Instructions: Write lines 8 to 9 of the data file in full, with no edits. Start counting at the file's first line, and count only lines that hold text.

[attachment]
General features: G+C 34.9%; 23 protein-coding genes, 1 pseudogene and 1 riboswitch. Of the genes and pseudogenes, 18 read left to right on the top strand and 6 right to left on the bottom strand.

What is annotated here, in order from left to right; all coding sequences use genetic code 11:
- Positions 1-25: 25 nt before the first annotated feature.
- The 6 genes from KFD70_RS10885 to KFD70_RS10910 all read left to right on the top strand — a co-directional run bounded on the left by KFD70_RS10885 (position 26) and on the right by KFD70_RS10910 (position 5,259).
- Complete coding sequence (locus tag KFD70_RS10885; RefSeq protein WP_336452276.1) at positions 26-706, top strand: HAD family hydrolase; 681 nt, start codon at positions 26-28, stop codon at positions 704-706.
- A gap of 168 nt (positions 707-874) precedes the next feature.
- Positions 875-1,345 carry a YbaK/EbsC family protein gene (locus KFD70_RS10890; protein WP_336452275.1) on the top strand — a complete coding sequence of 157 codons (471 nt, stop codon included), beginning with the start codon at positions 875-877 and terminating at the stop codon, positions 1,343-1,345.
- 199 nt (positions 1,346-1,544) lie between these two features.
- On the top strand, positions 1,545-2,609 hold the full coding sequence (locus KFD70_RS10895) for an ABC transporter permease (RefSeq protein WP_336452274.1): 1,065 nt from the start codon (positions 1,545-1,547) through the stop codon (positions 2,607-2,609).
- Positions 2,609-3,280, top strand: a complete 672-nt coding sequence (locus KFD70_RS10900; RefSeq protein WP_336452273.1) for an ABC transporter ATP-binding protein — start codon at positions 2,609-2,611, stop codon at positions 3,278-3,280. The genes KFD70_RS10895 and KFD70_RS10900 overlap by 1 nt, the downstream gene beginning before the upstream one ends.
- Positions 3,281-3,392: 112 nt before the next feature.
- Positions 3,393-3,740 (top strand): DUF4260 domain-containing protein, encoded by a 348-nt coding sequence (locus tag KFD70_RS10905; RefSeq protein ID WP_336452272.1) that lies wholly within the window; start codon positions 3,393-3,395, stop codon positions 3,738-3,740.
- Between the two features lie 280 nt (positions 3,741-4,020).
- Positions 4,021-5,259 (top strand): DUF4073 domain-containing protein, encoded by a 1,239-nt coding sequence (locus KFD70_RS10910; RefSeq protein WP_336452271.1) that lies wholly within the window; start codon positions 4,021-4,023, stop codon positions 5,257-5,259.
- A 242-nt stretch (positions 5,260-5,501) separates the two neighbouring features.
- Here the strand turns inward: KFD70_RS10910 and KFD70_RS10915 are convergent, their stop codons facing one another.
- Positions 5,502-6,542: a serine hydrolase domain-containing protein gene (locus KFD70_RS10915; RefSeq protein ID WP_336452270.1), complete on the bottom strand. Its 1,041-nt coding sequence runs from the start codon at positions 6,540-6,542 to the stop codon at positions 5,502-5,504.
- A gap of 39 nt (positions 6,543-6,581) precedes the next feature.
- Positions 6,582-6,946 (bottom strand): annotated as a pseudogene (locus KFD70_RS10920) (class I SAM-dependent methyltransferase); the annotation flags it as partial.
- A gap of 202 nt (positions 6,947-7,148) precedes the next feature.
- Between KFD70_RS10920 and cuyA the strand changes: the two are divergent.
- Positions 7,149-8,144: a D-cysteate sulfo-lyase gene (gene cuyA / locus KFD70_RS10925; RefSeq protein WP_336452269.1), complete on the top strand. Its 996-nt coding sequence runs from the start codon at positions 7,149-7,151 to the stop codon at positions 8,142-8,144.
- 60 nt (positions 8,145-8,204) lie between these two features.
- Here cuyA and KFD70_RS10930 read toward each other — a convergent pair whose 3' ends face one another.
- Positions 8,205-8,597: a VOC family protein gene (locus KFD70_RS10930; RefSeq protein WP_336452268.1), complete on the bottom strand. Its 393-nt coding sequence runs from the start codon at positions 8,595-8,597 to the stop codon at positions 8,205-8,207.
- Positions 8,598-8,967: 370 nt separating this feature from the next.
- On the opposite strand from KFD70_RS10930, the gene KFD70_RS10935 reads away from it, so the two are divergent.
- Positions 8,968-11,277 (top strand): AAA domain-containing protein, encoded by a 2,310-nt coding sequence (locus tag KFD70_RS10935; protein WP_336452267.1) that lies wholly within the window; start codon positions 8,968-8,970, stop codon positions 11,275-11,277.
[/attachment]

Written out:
- 199 nt (positions 1,346-1,544) lie between these two features.
- On the top strand, positions 1,545-2,609 hold the full coding sequence (locus KFD70_RS10895) for an ABC transporter permease (RefSeq protein WP_336452274.1): 1,065 nt from the start codon (positions 1,545-1,547) through the stop codon (positions 2,607-2,609).